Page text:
KARACHI: While Lal Qila’s profit margins decrease at home because of rising costs of ingredients, the Karachi-based gourmet restaurant offering a variety of ‘desi’ food in a 17th century, exquisite setting is heading for rapid expansion in many parts of the world in coming months.
Having entertained a president, several prime ministers, politicians, former judges, European and US diplomats and famous sportsmen, the one-of-its-kind restaurant in Karachi is now aiming to capture the international market by establishing franchises all over the world, Lal Qila Director Abid Siddiq told The Express Tribune.
The first foreign franchise of Lal Qila was established in Dubai a year ago. “It’s doing excellent business. It’s doing really good compared to other businesses,” Siddiq says, adding standard operating procedures (SOPs) have been documented carefully to make future franchise operations easy. Its franchise in Faisalabad has also been operational for the past six months.
In addition to the forthcoming Hyderabad franchise, memoranda of understanding (MoU) have been signed with franchisees in Abu Dhabi and Bangladesh. “These franchises will become operational soon. Besides, we’re in talks with potential franchisees in New York City and Chicago and expect to sign the MoU very soon,” Siddiq says.
He is upbeat about entering the Chinese market as well. “Pakistanis are everywhere. You can take this business anywhere, and it’ll be successful.”
He says the Lal Qila management is trying to open at least three franchises annually for the next many years. “We’re heavily relying on the multimedia to expand globally,” he says, adding procedures, services and practices are being recorded digitally. “Who knows where we go next and what language our franchisees speak. Getting it all on camera will save us a lot of hassle.”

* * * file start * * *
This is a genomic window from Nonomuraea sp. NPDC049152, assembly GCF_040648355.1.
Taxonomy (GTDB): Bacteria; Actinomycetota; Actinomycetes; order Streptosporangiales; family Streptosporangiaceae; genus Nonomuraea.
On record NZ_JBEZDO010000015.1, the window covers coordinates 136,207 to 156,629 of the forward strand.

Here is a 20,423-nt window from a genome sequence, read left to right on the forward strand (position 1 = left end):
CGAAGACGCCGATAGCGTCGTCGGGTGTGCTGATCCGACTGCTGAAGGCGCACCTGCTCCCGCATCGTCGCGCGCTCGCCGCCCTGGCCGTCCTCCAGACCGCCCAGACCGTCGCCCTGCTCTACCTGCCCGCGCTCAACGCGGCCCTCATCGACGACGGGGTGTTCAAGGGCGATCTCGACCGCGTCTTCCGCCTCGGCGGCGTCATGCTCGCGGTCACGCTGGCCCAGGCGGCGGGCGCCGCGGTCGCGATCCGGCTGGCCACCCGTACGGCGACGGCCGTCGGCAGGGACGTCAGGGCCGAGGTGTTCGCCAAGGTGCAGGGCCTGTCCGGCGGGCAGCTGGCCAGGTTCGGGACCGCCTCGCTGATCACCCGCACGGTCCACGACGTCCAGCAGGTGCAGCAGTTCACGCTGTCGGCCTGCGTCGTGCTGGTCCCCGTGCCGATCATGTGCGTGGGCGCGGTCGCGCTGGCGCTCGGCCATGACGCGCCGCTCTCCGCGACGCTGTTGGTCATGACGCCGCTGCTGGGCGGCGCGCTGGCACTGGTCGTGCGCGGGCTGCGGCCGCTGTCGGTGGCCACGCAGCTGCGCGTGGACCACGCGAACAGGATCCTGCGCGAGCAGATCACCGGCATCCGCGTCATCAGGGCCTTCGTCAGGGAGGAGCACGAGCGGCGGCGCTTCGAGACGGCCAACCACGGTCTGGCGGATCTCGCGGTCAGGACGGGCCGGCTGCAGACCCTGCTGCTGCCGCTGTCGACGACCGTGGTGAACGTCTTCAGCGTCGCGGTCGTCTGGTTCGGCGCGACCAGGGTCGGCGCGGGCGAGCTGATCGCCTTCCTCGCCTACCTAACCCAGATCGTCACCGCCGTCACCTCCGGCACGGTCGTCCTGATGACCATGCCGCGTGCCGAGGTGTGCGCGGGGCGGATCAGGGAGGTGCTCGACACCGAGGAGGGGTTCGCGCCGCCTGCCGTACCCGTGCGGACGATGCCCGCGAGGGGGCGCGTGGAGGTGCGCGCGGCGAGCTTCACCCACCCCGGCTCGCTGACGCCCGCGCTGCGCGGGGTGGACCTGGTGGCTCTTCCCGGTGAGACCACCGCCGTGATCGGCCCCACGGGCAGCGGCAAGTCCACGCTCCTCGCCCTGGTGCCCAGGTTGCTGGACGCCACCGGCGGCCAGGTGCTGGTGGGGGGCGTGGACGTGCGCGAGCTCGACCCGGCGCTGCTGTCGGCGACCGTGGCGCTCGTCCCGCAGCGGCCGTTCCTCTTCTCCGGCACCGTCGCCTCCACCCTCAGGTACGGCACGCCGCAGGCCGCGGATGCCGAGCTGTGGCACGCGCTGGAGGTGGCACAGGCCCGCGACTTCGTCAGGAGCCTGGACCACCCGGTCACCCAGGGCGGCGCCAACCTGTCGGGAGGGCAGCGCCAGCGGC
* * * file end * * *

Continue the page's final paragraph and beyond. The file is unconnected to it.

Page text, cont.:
About 15 management professionals with MBA degrees and hands-on experience in restaurant business are taking care of the franchising arm of Lal Qila, says Siddiq.
Claiming that it was one of the first restaurants in the region to get the ISO 9001 certification, he says the eatery maintains a quality-control laboratory that examines each and every bit of vegetable, meat, fruit, spices and dairy product before it enters the restaurant’s kitchen.
Unlike most restaurants in Pakistan, he says, Lal Qila uses controlled recipes or premixes to ensure that its taste is consistent.
Although the Lal Qila management refused to share the profit margin on the record, it says it has shrunk considerably in the last four years. The increase in the per-person rate for a buffet dinner has not been in proportion to food inflation, according to General Manager Azher Shafi.
As an example, Shafi cites the price of chicken – a main ingredient in many of the 90 dishes offered every night at the Karachi restaurant – which was Rs60 per kilogramme in 2007. It has increased to Rs165 per kilogramme in 2012, a hike of 175%.
However, he says, the per-person rate Lal Qila charged in 2007 was Rs490, which has now been raised to Rs950 – an increase of 94%. “We’ve been bearing the difference ourselves without passing it on to the customer. The customer can’t afford it,” Shafi says.
Siddiq believes the government should use food outlets like Lal Qila, which offer Pakistani cuisine to foreign customers in a cultural and historical ambiance, to advance Pakistan’s interests globally. “Food should be a foreign policy arm of our government.”
“Just look at McDonald’s. When it decides to establish its first franchise in a country, it’s the US consulate in that city that facilitates its meetings with potential franchisees. That’s because McDonald’s represents not just the economic interest of Americans, but it also helps promote a certain image of the United States globally,” Siddiq says, adding the foreign missions of Pakistan should be tasked with helping Pakistani businesses expand globally.
Published in The Express Tribune, February 13th, 2012.
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